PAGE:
If you are being cyberbullied, internet safety experts advise you to do three things: Stop. Block. Report. First, stop: do not try to respond to the cyberbully or negotiate in any way. This is almost never successful. Second, block the user from contacting you (if you need help doing this, just do a search for "block user on [name of social media]." Third, report the user. Most websites have methods for reporting unsafe behavior.
5. As a parent, what can I do to make sure that my child comes to me when she/he is being bullied? Are there things I can do as a parent to protect my child?
If you want your child to be comfortable coming to you when she is bullied, it's important that you pay real attention to her feelings and needs when she is in distress. In other words, if your reaction is to immediately freak out and want to call the school or another parent, without giving your child a chance to say what she needs or wants, it's unlikely that she feels 100% comfortable letting you know what's going on in her life. What you think is the best way to solve a problem may not be what she wants. Remember that she's the one who has to walk the halls for 7 hours a day, not you. That doesn't mean there aren't times when you override her wishes -- you are the parent, after all -- but your default approach should consider what she needs and feels alongside your own impulse to react and fix. If you constantly forsake her wishes, she will eventually shut down. The long term goal is for her to stay connected to you, so if that means occasionally giving in to what she wants, against your own wishes, that's a decision well made.
6. What advice can you give to the parents of the child who is acting out/ doing the bullying?
This is an extraordinary opportunity as parents to educate your child about character and ethical behavior. First, think about your values as a family and why kindness and respect are important to you and your partner. Consider the historical roots of those values -- how have they shaped your identities and choices as individuals and families? Of course, discipline is key here: parents need to set limits on the behavior, define it as in appropriate, foster empathy for the target, and set consequences for the child who engages in these behaviors -- and then, parents need to stick with those limits and consequences. Do not hesitate to have your child apologize to the other child, in writing or in person. Make sure YOU apologize to the parents, too, on behalf of your child -- that's the classiest thing you can do. Beyond that, however, talk to your child about why all of this matters to you, and why you expect your child to embrace and uphold these values as a member of your family. Those are the conversations kids remember.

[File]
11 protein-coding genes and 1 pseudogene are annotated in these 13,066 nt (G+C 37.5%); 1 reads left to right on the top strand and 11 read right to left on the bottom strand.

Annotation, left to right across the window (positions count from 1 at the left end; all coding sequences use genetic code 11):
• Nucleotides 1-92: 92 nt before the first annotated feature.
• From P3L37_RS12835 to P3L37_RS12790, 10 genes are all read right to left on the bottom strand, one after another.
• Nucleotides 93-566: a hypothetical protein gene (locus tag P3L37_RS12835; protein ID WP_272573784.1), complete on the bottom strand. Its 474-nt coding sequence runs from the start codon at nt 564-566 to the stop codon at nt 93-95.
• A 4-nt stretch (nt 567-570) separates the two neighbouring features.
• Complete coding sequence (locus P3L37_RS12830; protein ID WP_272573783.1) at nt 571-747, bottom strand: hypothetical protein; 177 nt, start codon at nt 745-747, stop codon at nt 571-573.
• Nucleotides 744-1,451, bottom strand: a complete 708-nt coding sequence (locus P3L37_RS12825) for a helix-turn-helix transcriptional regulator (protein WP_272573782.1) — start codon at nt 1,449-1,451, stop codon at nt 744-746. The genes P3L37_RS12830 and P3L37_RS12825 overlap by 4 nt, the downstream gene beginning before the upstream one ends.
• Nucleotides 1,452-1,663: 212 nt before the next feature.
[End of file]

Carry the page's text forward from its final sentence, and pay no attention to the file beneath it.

7. If you found yourself to be the parent of the bully, how would you reconnect with your child, resolve the issues, and make sure that your child does not harm other kids in the future?
Remember that your child is human. She, like all of us, makes mistakes! In a way, you're very lucky to have the chance to observe them and correct them, unlike some parents who may never discover their child is behaving aggressively.
Rachel Simmons is a New York Times bestselling author and has received critical acclaim for her books, Odd Girl Out: The Hidden Culture of Aggression in Girls, and The Curse of the Good Girl: Raising Authentic Girls with Courage and Confidence. She is also the co-founder of the Girls Leadership Institute, a national non-profit organization that teaches girls skills for emotional intelligence, assertive self-expression and healthy relationships. As an educator and coach, Rachel works internationally to develop strategies to address bullying and empower girls.
Rachel is taking her passion for empowering girls to feel confident, motivated and fearless and applying it to a unique partnership with the Secret brand, through the new Mean Stinks campaign to help end the mean streak of aggression. Mean Stinks provides a comfortable and supportive environment, via an online forum, to get or give advice and support on the daily challenges of building authentic relationships. Rachel and Secret have created an experience that encourages fearlessness and provides tools for teens to face the difficulties of drama and bullying.
Rachel attended Vassar College and won a Rhodes Scholarship to Oxford University, where she studied female aggression. She writes an advice blog for girls at TeenVogue.com, has appeared on The Oprah Winfrey Show, is a frequent contributor to The Today Show and appears regularly in national media.
Rachel lives in western Massachusetts with her West Highland Terrier, Rosie, who is currently taking private workshops with Rachel to learn how to stop bullying other dogs.
For more information, visit www.facebook.com/meanstinks, www.rachelsimmons.com or www.girlsleadershipinstitute.org.